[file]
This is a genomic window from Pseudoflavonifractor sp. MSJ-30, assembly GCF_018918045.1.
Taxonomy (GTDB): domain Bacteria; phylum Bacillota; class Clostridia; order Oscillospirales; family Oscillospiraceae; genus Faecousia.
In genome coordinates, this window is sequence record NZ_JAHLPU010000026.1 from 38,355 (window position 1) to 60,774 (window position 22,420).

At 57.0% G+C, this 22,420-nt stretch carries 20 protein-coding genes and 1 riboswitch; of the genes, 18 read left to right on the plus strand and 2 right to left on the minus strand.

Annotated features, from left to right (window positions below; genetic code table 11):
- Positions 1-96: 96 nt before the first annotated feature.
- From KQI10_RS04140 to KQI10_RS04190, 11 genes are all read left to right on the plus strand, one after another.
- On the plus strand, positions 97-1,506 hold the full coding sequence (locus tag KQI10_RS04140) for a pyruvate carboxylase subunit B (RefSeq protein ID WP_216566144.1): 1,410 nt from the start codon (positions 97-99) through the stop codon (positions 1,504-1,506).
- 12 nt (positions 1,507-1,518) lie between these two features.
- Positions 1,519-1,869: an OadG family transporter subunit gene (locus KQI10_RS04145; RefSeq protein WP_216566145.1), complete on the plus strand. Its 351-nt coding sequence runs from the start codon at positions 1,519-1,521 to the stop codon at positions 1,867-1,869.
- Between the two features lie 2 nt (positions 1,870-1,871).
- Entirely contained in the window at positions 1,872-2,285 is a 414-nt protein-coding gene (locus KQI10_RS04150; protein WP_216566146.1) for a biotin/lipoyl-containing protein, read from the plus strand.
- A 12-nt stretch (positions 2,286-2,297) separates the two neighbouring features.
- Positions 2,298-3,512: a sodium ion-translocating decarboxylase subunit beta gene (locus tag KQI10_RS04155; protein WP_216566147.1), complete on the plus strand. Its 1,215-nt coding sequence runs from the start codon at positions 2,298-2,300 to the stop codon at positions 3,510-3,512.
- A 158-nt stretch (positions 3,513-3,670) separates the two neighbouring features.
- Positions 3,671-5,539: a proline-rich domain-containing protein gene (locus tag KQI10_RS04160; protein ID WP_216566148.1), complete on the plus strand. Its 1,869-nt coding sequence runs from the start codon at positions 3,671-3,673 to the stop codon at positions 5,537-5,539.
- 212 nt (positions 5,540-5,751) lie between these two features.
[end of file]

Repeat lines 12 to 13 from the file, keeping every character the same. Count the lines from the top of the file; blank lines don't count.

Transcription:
- Entirely contained in the window at positions 1,872-2,285 is a 414-nt protein-coding gene (locus KQI10_RS04150; protein WP_216566146.1) for a biotin/lipoyl-containing protein, read from the plus strand.
- A 12-nt stretch (positions 2,286-2,297) separates the two neighbouring features.